It might help unblock a few challenges to rework Odin to compile when the module is first called (the point that it is currently linked). Constant imports would be initialized and known. This allows some compile-time conditional compilation support. For example, conditionally compiling particular SIMD support based on imported flags. This effectively blocks index-masking if a run-time choice or change of heap size is needed. Without this support the JS source would need to be rewritten for good performance in Odin. I believe Ion also has access to the imported values at compile time, and bug 1077945 has requested better support for this in Ion. V8 TurboFan delays compilation until the module is called, and has access to the imported variable values at compile time. The support is not yet complete, but with a small patch it performs very well with index masks imported (faster than Odin x64 on the zlib benchmark). TurboFan does not require the use of a 'const', and a 'var' that is not mutated appears equivalent. This might also help unblock the heap-change issue. It's a bit of a stretch, but if compilers could recognise when a heap-change is dead code based on an imported constant then the compiler could still optimize this case. Further if masking were included, then setting the masks to -1 would disabled them and they could be optimized away when not needed. This would allow one asm.js source code module to handle a good range of heap access optimization strategies. Might the asm.js module still be cached by noting imported constants that the compiler specializes to, and that are not patched. It would also help resolve issues with buffer-at-zero because the buffer would be known at compile time and the compiler could generated optimized code in this case. If the module were relinked with a buffer not at zero then it would recompile the module. This specialization could also be noted when caching. Then all that is needed is to add an API to allocated an asm.js specialized buffer, which could be polyfilled.
This could also eliminate the need to 'declare' the minimum asm.js buffer size by making a constant index reference, because the actual buffer size is known.
How would this play with plans to do incremental compilation as we download, so we don't have a huge compilation pause after the lengthy download for large modules?
Other concerning issues: - we'd need to syntax-parse the whole asm.js module only to full-parse it when we compile (more total work) - since compilation wouldn't happen during parsing, <script async> would no longer be a reliable mechanism to take compilation off the main thread and receive notification when compilation completed - we'd need a new background compilation mechanism b/c certainly we wouldn't want to do all the odin-compilation synchronously from the main thread (which would also lose caching which, for Gecko reasons can't happen from the main thread) - while the background compilation was in progress (which can take 10-20s), we'd be performing full parses and baseline jit compilation of everything being run on the main thread which could make for a very rough 10-20s An alternative route to consider is to analyze the context of the asm.js module to see that it is a top-level IIFE and thus run only once with a fixed heap parameter.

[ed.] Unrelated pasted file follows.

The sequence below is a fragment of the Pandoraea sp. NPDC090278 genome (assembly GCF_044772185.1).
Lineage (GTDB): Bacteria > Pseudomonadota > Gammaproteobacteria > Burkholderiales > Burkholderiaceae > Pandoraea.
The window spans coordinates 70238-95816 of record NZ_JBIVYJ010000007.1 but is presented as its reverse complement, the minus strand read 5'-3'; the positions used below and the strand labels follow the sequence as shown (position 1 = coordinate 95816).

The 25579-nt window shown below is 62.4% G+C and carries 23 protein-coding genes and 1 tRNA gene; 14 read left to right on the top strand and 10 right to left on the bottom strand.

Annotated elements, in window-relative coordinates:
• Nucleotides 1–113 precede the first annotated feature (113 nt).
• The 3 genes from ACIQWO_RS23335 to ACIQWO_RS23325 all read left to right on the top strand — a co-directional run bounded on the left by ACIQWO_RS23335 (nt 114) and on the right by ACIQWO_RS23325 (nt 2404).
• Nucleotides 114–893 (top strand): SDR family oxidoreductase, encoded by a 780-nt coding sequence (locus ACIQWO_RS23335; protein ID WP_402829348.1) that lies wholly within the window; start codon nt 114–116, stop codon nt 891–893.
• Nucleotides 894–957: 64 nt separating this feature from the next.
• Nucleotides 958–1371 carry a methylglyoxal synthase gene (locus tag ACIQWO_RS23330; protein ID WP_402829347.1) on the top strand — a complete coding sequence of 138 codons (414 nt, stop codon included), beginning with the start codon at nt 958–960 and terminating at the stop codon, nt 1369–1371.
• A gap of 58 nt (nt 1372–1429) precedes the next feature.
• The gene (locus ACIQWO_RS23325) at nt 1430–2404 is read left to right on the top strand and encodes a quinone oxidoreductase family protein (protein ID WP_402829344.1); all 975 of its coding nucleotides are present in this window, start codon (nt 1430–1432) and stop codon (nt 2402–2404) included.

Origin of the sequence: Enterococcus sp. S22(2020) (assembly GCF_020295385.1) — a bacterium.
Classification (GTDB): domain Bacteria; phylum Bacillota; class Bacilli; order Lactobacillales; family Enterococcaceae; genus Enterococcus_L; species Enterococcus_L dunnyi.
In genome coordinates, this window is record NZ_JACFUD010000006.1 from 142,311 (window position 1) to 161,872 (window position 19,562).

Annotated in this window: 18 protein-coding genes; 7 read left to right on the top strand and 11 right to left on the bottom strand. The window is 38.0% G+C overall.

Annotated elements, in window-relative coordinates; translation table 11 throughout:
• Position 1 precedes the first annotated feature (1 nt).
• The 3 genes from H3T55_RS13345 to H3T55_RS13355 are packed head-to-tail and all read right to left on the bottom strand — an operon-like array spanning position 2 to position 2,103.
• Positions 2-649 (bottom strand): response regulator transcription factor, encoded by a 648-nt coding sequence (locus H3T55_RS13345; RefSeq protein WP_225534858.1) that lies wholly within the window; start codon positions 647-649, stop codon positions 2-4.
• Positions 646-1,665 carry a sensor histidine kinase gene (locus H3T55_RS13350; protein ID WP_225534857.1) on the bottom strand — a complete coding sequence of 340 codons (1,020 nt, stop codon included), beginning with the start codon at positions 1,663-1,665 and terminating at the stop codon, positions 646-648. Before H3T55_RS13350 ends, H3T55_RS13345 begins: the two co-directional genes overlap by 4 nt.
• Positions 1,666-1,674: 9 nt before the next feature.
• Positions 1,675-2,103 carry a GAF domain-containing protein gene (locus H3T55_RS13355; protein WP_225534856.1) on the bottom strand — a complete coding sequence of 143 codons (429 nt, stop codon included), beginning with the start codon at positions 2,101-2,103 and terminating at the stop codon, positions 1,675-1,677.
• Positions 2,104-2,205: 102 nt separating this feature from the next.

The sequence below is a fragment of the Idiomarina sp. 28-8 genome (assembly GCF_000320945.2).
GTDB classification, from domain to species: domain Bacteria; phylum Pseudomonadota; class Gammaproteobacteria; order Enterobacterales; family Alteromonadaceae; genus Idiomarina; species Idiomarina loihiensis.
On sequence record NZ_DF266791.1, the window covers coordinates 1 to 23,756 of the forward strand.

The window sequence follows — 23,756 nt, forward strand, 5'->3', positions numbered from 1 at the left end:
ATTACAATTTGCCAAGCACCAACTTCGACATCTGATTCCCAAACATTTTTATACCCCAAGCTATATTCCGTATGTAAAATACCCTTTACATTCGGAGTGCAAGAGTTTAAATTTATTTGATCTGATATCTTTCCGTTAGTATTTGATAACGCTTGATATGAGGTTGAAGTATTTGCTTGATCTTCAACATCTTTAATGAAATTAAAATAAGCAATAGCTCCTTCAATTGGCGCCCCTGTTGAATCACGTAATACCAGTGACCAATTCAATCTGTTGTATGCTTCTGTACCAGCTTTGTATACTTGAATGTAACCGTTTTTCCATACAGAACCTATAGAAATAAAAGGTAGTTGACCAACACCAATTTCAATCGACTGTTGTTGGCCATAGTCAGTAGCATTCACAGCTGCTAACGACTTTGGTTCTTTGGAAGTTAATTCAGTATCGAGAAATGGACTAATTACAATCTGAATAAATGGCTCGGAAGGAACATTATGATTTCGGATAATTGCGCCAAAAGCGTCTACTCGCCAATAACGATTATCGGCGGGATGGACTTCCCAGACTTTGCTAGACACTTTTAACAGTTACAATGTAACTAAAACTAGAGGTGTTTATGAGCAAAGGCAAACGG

Might it be possible to speculatively compile asm.js modules? And to add a declarative definition of the application requirements to give a good hit ratio? When the asm.js module is called it could use a speculatively compiled module if there is a hit, otherwise it would need to block while compiling. A buffer allocation API could be added to allocate the planned buffer so that it is likely to match a speculatively compiled asm.js module. This call might also be a useful trigger into a planning stage, communicating that the application has reached a particular stage, for example triggering the AOT compilation of the next tier of asm.js modules. Taking it further, an API to de-allocate buffers could be added, so that a staged computation requiring multiple buffers could be planned that takes into account the peak usage. The JS runtime could use the app definition to determine the buffers that will be allocated, their initial length, and future needed lengths, and some asm.js environment inputs (index masks based on buffer lengths etc). The definition might give an expected order in which the modules will be called to support ordering compilation. Perhaps the definition could also hint at the optimization levels. This definition might also be usable to determine if the resources are available ahead of time. Web browsers could experiment with strategies to negotiate this with the user when necessary. For example, if attempting to run a demanding game on a limited device then the web browser could give the user the option to restart in a single app mode if necessary, rather than just crashing with an OOM.
Luke, what are your thoughts on this, 2 years later?
Priority: -- → P5
Not something we're going to do for asm.js and wasm has a more clear compilation model.
Status: NEW → RESOLVED
Last Resolved: 2 years ago
Resolution: --- → WONTFIX
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